As part of the effort for the full operationalize of the Fund, the AU has been working to put in place the necessary oversight and administrative structures. The Chairperson of the Commission appointed five African members of the Board of Trustees representing the five regions of the continent. Representatives of the UN and the EU also seat at the Board representing international partners. The AU has also been in the process of recruiting management and staff who will serve in the secretariat. The AU policy organs have decided that ‘the AU Peace Fund should not be utilised until all the governance and management structures are fully established.’
With specific reference to the utilization of the Fund, a High-Level Retreat on the operationalisation of the peace fund was also held with the participation of the AU PSC, the Bureau of the Permanent Representatives Committee, the Board of Trustees and Executive Management Committee of the AU Peace Fund, the Chair of the Sub-committee on General Supervision Budget and Administrative, the AU High Representative for Financing the Union and the Peace Fund, the Chairperson of the Committee of Fifteen Finance Ministers (F15) and the Chair of the Sub-Committee on Audit Matters. It is to be recalled that the PSC held the high-level retreat on 11 January 2020. The retreat agreed to implement, among others, the development of the Peace Fund Workflow processes and Strategic Priorities to be funded from the Peace Fund.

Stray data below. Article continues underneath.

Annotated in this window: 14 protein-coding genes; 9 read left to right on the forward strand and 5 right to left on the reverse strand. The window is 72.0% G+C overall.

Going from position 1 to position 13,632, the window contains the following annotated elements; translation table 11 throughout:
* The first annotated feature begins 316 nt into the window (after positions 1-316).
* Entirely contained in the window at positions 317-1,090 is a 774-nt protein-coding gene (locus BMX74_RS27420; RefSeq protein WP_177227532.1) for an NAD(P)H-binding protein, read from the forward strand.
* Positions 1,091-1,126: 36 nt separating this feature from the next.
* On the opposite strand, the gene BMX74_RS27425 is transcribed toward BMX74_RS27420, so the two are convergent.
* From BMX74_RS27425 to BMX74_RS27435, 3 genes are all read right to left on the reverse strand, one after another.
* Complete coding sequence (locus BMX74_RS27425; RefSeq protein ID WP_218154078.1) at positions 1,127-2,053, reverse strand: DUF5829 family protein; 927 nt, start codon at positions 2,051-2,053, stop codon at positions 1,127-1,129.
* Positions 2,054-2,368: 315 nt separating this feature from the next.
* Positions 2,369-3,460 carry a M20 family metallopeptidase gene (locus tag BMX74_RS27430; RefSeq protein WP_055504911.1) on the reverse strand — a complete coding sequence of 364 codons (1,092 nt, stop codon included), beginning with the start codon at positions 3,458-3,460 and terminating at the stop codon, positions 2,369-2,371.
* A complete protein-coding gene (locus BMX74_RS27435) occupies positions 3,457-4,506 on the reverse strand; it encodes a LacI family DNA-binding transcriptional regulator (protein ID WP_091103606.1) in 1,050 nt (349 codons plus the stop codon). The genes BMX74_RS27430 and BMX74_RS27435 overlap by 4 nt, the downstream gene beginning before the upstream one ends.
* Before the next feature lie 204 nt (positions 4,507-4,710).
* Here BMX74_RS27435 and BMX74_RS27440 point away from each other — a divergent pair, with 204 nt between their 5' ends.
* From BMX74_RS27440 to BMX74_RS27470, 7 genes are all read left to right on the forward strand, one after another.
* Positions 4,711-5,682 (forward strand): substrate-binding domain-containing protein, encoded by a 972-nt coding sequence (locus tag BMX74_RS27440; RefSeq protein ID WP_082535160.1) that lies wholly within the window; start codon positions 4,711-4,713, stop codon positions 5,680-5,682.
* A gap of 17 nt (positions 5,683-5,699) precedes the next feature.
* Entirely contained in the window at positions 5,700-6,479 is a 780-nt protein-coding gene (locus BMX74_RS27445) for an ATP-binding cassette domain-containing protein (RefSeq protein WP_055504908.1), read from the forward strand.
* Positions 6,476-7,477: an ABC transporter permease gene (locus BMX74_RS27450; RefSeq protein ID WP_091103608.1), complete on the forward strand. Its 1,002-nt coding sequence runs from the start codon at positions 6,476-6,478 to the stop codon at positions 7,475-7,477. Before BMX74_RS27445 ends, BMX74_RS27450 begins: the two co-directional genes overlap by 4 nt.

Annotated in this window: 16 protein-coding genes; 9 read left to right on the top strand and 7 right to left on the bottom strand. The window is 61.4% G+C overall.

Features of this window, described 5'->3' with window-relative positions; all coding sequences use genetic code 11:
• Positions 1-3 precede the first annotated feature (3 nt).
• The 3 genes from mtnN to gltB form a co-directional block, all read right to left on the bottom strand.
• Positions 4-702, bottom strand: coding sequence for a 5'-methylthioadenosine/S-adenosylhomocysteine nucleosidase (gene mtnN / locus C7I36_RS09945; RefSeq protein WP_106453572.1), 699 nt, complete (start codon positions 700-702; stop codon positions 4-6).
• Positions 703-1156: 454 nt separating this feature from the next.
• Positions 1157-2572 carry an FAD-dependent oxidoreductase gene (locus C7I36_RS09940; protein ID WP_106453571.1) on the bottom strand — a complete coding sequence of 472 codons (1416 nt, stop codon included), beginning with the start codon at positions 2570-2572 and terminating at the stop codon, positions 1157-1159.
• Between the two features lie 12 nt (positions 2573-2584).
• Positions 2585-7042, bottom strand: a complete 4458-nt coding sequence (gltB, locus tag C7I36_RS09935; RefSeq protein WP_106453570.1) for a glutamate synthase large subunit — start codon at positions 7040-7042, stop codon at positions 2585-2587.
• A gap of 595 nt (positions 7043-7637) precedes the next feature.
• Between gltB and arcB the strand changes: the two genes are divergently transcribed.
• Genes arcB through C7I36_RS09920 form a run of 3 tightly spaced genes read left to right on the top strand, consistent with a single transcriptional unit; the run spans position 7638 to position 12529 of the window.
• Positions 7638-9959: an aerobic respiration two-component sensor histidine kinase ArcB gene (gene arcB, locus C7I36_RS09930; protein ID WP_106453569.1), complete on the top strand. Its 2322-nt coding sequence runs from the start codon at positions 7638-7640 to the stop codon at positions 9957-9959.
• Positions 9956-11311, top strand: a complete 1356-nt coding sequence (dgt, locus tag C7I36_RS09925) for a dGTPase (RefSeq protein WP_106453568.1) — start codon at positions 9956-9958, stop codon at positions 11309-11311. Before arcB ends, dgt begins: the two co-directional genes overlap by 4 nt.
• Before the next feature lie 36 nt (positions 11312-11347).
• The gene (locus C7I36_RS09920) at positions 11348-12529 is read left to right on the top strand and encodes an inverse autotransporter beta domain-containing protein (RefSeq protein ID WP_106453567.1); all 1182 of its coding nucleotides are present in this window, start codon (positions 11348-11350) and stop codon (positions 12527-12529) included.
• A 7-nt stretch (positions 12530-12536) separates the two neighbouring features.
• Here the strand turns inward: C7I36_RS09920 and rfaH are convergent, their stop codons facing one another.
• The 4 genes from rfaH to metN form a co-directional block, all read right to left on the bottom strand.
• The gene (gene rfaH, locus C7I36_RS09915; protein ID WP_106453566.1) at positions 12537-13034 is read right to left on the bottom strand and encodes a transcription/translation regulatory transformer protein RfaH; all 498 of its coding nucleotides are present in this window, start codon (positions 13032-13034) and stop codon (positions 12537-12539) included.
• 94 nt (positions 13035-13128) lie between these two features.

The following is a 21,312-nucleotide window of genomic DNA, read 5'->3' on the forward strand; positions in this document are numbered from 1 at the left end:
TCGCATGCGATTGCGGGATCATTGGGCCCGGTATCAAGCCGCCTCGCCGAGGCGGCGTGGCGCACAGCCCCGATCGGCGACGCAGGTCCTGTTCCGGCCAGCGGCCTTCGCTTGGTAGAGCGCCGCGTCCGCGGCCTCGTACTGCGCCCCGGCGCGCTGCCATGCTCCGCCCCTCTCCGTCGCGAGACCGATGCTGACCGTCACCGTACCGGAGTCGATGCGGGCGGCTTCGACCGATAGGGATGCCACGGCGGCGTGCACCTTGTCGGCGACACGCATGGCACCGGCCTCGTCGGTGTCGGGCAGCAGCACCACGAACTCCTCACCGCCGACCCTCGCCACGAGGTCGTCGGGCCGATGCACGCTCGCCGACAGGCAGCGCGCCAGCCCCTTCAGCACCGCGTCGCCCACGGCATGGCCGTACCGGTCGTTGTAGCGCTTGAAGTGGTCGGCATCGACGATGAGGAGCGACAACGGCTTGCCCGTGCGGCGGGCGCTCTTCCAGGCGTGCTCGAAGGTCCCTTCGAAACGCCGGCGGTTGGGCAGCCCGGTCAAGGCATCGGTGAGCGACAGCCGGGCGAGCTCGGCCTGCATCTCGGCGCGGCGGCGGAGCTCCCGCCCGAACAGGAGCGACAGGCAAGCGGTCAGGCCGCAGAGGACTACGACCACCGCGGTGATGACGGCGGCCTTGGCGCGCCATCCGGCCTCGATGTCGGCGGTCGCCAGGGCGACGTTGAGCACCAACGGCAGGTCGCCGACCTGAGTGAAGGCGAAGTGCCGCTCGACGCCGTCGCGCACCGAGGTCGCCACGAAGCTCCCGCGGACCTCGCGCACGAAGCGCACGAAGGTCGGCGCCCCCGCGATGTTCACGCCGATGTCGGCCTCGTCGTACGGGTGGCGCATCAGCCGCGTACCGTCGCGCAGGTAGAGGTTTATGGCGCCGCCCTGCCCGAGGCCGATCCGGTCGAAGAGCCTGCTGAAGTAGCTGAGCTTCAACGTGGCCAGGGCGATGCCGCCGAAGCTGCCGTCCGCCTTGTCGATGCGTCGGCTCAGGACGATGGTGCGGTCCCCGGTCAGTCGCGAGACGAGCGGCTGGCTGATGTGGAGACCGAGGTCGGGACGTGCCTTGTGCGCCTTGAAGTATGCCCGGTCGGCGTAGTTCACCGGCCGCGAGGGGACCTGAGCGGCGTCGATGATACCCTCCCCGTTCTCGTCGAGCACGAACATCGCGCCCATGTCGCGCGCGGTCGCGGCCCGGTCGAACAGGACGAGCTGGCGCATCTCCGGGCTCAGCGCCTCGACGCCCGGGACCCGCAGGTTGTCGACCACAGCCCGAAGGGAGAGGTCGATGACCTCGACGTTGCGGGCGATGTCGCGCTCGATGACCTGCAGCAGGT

Subsequently, the AU PSC during its retreat in Mombasa in May 2021 considered the presentation of the AU Commission on the strategic priorities for the AU Peace Fund. As a follow up of the discussions in the Mombasa retreat and for presenting the specific proposals on priorities of the three windows of the AU Peace Fund, the Committee of Experts held its 23rd and 24th meetings on 9 and 23rd August 2021 respectively. The two meetings of the CoE focused on both the identification of the priorities for the three windows and the zero draft African Consensus on Accessing Sustainable and Predictable Financing for AU Peace and Security Activities. It is the outcome of these meetings that the Chairperson of the CoE for August is expected to present to the PSC.